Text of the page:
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ORHAN KEMAL CENGİZ

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ORHAN KEMAL CENGİZ
March 31, 2010, Wednesday

Chechens, Kurds, vicious cycles of violence

When I was a high school student, I was a huge fan of the Irish Republican Army (IRA). I used to read the biographies of IRA leaders with great enthusiasm. For me they were freedom fighters who revolted against oppression. When I look back at it all now, I can understand my own psyche.
As a teenager, reading these kinds of books and identifying with IRA members was a “harmless” way of expressing my own anger towards the military junta that created a suffocating atmosphere in the country after the 1980 coup.

After enrolling in a university, I started to observe leftist movement, of which I was also a sympathizer. In those years I seriously reflected upon political violence and violence in general, and these reflections led me to lose all my sympathy for the “revolutionary” left. I remember hearing about a shocking incident in those years and how disgusted I was with it. A group of leftist militants were caught in a police operation. While in prison, they found out that one of their friends was unable to bear the torture and gave the police some “information.” His friends decided to punish him for his “infidelity” to the organization. The mob killed their friend and staged a “revolutionary” dance (devrimci halay) around his dead body. I was astonished by the cruelty of these leftists towards their friend, who -- not intentionally but under heavy torture -- gave the police some information.

Ever since I have had no sympathy for any organization if it resorts to violence. This is why I have never had any sympathy for the Kurdistan Workers’ Party (PKK) despite my deep compassion towards Kurds, who have suffered from Turkey’s cruel practices. When it comes to the Kurdish question, the violence the Turkish state has resorted to is beyond one’s imagination. When I witnessed the violence used by the Turkish state apparatus against Kurds, I understood how easy it was for the PKK to recruit new members. Violence has its own dynamics and when it starts, it creates a vicious circle in which every violent move feeds and justifies its counterpart.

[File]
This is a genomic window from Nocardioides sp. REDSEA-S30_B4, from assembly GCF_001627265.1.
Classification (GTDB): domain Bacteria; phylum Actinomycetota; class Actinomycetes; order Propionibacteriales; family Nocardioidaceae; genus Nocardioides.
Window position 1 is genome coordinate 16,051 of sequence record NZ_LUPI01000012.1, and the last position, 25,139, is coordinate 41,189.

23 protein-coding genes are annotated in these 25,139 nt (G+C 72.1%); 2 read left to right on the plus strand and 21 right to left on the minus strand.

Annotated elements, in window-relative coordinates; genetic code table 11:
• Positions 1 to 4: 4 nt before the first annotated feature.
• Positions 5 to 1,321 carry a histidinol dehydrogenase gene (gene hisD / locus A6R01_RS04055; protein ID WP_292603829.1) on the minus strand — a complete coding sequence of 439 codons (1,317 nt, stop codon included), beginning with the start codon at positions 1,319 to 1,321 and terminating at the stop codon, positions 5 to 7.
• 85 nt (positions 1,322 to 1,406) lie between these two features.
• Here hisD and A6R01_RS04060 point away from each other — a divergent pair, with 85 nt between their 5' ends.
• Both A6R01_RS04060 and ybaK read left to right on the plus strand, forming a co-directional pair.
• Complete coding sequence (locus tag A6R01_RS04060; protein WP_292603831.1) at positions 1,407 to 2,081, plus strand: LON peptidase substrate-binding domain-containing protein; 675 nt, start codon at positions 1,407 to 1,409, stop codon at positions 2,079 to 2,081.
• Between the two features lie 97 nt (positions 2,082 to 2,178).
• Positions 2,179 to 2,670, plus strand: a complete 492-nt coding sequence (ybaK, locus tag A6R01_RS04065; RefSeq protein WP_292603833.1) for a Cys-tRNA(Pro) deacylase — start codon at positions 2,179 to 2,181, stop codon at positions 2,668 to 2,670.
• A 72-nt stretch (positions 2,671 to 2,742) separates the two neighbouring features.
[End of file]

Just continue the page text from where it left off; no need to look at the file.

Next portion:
I have for many years been very clear on violence: I am against it. I do not believe anything can justify violence. But in those years I also observed a paradox, one which I may even have had difficulty confessing to myself. To be very honest with you, if there were no PKK and its violent methods, the world and Turkey would not have been talking about the Kurdish question. I wish there had been a civil disobedience movement here in Turkey; I wish we had a Gandhi who would lead the masses to fight against the oppressive state apparatus with wisdom and through peaceful means. Unfortunately, we do not have them. But the PKK put the “Kurdish question” on the table.

Oppressive states and authoritarian regimes provoke violent “opposition.” However, when a group starts to resort to violence, “their” values start to degenerate. There is no escape from it. If the ends justify the means, the value of human lives becomes zero. Violent organizations create authoritarian structures that reflect the structure of the state against which they are fighting.

All these things came across my mind after reading the news yesterday on the Russian metro station bombing. Thirty-eight innocent people lost their lives and many others were injured. I feel really bad for them. I also read Putin’s immediate reaction, in which he mentioned “destroying terrorists.” We know the rest of the story. Racism will increase in Russia, Chechens will be insulted everywhere. Russian forces will attack Chechen targets, they will torture more Chechens. More Chechens will become suicide bombers. Oppressive regimes create their own psychopathic children who speak the same language as their fathers. Chechen terrorists know very well that we would not be talking about Chechens or Chechnya if these bloody attacks did not take place yesterday. This unfortunately is very true.

I think this particular phenomenon of a human tragedy of our times is waiting for a Shakespeare to illustrate the human state through the art of language. Until then our comments will remain insufficient to explain this tragedy. Violence…

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